The roundhouse

small house with a thatched roof

A reconstructed roundhouse in the former museum's courtyard

Our ancestors lived in roundhouses, a style of building that dates back more than 3000 years to the Bronze Age. Each farm would have had a number of houses, probably for different members of the same family, parents, grandparents and cousins, or for the animals.

Excavation gives us very few clues about what happened inside the houses. Objects that survive tell us what kind of items people owned and used, and suggest the kind of activities that went on in the farms. Some houses had a quern for grinding cereals and a hearth in the centre for heat and cooking, and a clay oven for baking bread.

A typical roundhouse was reconstructed in the museum courtyard for this exhibition. Built using traditional methods, the roundhouse showed how houses in this area may have looked in the Roman period. You can see step-by-step photos and a time-lapse video of the construction on the building the roundhouse page.

man weaving long thin branches around upright posts

David Freeman building the roundhouse, dressed in Romano-British costume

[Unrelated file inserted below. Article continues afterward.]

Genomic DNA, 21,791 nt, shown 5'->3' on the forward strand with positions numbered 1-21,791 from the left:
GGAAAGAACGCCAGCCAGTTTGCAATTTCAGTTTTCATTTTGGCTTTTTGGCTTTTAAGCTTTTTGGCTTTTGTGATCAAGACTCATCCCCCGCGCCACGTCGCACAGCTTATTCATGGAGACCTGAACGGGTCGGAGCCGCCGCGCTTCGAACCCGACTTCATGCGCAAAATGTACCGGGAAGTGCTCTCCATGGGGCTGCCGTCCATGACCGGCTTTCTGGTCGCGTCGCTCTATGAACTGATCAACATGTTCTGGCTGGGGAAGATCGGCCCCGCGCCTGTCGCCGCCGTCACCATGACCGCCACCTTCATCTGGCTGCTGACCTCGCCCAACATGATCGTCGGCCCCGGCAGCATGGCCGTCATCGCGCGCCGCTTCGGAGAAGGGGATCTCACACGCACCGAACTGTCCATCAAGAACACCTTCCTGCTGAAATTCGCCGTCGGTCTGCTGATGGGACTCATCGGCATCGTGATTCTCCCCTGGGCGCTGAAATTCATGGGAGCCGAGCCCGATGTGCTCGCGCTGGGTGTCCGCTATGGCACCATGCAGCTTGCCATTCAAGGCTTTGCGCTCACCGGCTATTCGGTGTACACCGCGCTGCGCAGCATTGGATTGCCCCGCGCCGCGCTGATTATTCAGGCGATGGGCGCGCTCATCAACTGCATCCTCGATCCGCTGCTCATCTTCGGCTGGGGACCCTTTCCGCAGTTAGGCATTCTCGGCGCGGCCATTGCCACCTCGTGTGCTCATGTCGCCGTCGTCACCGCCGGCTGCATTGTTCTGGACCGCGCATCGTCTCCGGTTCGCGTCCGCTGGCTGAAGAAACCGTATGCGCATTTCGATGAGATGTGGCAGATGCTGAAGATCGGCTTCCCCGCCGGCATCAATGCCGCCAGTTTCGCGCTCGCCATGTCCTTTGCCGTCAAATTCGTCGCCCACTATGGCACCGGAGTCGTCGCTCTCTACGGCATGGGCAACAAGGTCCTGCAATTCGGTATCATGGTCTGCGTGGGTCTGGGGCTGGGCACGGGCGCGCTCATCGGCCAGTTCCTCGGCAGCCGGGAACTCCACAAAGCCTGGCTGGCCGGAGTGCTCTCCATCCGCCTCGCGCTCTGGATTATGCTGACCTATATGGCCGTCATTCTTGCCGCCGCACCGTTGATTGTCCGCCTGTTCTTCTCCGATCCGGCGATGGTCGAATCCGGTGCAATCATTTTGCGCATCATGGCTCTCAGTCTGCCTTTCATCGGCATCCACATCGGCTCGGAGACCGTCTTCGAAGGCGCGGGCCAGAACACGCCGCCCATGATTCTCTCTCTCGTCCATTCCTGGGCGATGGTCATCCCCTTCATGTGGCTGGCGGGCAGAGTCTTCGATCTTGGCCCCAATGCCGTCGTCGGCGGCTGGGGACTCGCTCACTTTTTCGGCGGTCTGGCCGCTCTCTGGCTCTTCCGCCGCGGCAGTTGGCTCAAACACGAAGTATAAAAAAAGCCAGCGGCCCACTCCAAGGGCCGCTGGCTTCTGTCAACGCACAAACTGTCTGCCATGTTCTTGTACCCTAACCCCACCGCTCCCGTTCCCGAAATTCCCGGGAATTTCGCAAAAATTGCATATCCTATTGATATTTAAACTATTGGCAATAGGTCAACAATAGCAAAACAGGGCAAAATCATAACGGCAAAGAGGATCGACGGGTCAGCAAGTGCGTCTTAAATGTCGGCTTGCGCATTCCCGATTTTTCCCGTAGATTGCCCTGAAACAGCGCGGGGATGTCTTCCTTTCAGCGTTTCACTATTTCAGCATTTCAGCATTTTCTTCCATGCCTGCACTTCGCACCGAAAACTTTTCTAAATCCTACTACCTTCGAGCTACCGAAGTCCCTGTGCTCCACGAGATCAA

How did we know how to build the roundhouse?

No original roundhouse survives so we need to use various clues to reconstruct what their houses may have looked like.

We know from excavations on sites such as Irby, Wirral, the size and shape of the foundations. These survive as postholes in the ground, into which upright posts were set to form the walls. We know from other sites that stakes of wood were set between the posts and hazel twigs were woven through the posts to make a wattle wall. The walls were then plastered with clay and straw. The roof was almost certainly covered with straw or heather, built in a conical shape. There is no smoke-hole as smoke gradually filters through the thatch. This roundhouse has been constructed using original methods and materials.

The garden

Alongside the roundhouse in the museum courtyard a garden was created with plant types known from Roman Britain. It featured a variety of species during the course of the exhibition, from native plants such as mint and the turnip to ‘new’ foods like onion and rosemary. The Romans introduced many new plants to Britain, including garlic, white mustard and dill.

Some of the species grown in Roman Britain were food plants, others were used to flavour food or as medicines. People also collected wild foods such as berries, nuts and fruit.

Further information

Follow the links below to see the construction of the roundhouse and find out more about who would have lived there